The Santa Catalina neighborhood

The Santa Catalina neighborhood

The name Santa Catalina derives from a promise made by the wealthy Mallorcan merchant, Ramón Salelles, to Sta Catalina of Alexandria, patron saint of merchants and sailors whose stone statue in La Lonja depicts a lady leaning against a wheel and pointing west in the direction of the fishermen’s quarter of Puig de San Pere. Fearing for his life at sea, he promised to build a hospital for all the old sailors and merchants which would bear the name of the saint if he survived… Thus in 1343 he founded the Hospital of Santa Catalina next to the Porto Pí highway, occupying the block today between Cerdà, San Majín, Servet, and part of Sa Feixina park. When the latter was dug up at the beginning of the 20th Century, remains of the old hospital were found and that is how the growing arrabal or suburb of Palma took the name it bears today.

Es Jonquet, a small neighborhood within Santa Catalina and made up of a much humbler population, was christened so because of a rafal or water deposit to the left of the Torrent San Magín. It was known as such as far back as the 8th Century because of the abundant reeds growing there as a result of the humid land.

This area, which continued to expand along the Porto Pi road, belonged to the pairatge or feudal barony of the Bishop of Barcelona, resulting from the Christian conquest of Mallorca and subsequent distribution of land so that Santa Catalina and Es Jonquet belonged to the same administrative body as Andratx, Calvià, Puigpunyent, Esporles, Banyalbufar, part of Marratxí, El Pla de Catí (Sant Jordi) and the parrish of Sta Creu, all of which remained under his jurisdiction until this feudal tenure was abolished by the Courts of Cádiz on 6 August 1811.

Santa Catalina developed with its back to Palma, facing the lands of the west, with Andratx as its capital. This can be seen in the surname of its inhabitants, many of andritxol origin. Many of the fishing boats were shared by the two communities and some of the fishermen from Santa Catalina belonged to the Fishermen’s Association of Andratx until 1721, when they founded their own brotherhood. In addition, much of the fish sold at the Santa Catalina market came from the Port of Andratx and when the andritxols set sail for Cuba, the cataliners took over their fishing routes. So the first inhabitants of Santa Catalina were fishermen and traders who settled along the Porto Pi highway, whether to avoid city taxes or to have a place to escape to out of town. Next to settle were hermits from Tarragona and thus the area began to slowly grow its population.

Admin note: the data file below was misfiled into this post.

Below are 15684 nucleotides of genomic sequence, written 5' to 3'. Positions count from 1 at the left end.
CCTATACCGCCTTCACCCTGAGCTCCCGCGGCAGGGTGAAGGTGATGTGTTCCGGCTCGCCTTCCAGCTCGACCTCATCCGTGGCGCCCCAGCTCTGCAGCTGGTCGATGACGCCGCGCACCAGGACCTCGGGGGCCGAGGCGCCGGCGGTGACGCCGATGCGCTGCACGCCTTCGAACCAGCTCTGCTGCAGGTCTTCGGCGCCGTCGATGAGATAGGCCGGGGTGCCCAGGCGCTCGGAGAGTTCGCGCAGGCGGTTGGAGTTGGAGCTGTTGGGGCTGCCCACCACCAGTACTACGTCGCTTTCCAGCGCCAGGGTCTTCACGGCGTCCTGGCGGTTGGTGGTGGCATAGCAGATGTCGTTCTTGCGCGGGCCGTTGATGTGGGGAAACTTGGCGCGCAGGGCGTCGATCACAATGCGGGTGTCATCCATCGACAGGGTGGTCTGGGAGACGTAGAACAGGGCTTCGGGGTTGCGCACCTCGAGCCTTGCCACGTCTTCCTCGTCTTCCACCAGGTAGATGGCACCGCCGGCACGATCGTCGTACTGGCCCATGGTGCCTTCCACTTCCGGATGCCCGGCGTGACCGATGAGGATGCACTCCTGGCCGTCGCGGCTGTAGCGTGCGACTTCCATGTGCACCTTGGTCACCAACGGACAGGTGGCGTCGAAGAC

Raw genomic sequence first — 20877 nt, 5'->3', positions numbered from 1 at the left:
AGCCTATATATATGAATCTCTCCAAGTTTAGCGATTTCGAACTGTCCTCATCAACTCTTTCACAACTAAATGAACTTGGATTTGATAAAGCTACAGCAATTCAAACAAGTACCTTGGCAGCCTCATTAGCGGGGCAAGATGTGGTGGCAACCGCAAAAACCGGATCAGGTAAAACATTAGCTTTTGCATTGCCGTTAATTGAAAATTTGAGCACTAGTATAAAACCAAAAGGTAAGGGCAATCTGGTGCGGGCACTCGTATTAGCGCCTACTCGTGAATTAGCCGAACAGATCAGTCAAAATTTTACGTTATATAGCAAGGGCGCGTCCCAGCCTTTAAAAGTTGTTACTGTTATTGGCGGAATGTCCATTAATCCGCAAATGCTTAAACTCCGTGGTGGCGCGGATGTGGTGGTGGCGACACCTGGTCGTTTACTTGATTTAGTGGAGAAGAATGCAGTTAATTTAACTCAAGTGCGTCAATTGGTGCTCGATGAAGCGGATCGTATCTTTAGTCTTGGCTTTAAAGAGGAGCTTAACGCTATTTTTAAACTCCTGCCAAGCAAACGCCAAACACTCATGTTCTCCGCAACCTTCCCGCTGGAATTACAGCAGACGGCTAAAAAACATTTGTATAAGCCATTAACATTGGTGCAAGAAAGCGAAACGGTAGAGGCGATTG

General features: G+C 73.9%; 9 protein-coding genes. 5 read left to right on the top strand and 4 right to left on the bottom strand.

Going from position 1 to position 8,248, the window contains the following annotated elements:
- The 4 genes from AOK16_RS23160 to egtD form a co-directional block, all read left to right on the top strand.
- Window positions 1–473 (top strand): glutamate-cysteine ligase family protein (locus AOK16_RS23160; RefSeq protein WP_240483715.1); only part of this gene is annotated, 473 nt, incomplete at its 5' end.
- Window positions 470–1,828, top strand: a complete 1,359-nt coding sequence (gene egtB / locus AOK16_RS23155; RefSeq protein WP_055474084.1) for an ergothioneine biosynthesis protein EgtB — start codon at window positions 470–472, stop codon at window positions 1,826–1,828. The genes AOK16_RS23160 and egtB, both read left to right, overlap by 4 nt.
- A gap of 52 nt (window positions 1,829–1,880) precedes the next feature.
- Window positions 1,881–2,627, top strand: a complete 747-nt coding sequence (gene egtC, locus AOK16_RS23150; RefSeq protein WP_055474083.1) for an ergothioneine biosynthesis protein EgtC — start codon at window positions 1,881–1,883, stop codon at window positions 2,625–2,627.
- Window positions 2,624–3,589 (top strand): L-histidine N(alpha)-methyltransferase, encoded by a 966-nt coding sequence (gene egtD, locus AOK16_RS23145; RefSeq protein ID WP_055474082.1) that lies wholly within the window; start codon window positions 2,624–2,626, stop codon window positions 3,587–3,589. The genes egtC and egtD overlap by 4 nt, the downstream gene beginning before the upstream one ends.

In the 16th Century, immigrant workers arrived to rebuild the walls of the city of Palma and in the 18th Century the mills of Es Jonquet and Calle Indústria were built and which can still be seen today. But military restrictions forbidding any building along the coast or near the city walls meant that little urban development took place until the 1860´s when the inhabitants of Santa Catalina, some 2,462 at the time, proposed enlarging their neighborhood to the Municipality of Palma. So by 1875 there were 6,000 inhabitants, which also meant a breeding ground for diseases of the time, with outbreaks of typhus, smallpox or diphtheria.

In addition to the demographic issue, there was no available land for factories within Palma so the suburb of Santa Catalina, being so close by, became the perfect place to build them. This was another factor that contributed to sanitary problems in the area, besides the administrative ones.

It was not until 1902, when General Weyler sent a telegramme to Palma on 8th February authorizing the demolition, by royal decree, of the city walls that urban development really prospered by eliminating the physical barrier between Santa Catalina and Palma. The last of these barriers – the Santa Catalina Gate – was demolished in 1914.

There were still many factory workers at the beginning of the 20th century despite the neighborhood maintaining its seafaring and fisherman’s character. This, together with the fact that it had grown with its back turned to Palma, meant that Santa Catalina and Es Jonquet have been able to develop their own personality, with their sights set on things as far away as Cuba, New York or Sydney – producing this mixture of being poor yet cosmopolitan. It was a community that, despite being a village, did not live shut off to the rest of the world.

From 1990 onwards, Santa Catalina and Es Jonquet started to look and feel the way they do today, with growth in business and tourism. The area now suffers from a certain gentrification which, like everywhere else, has the effect of ousting the original inhabitants from the neighborhood. And it is precisely the local inhabitants of Santa Catalina as well as the buildings and their history that make it what it is…

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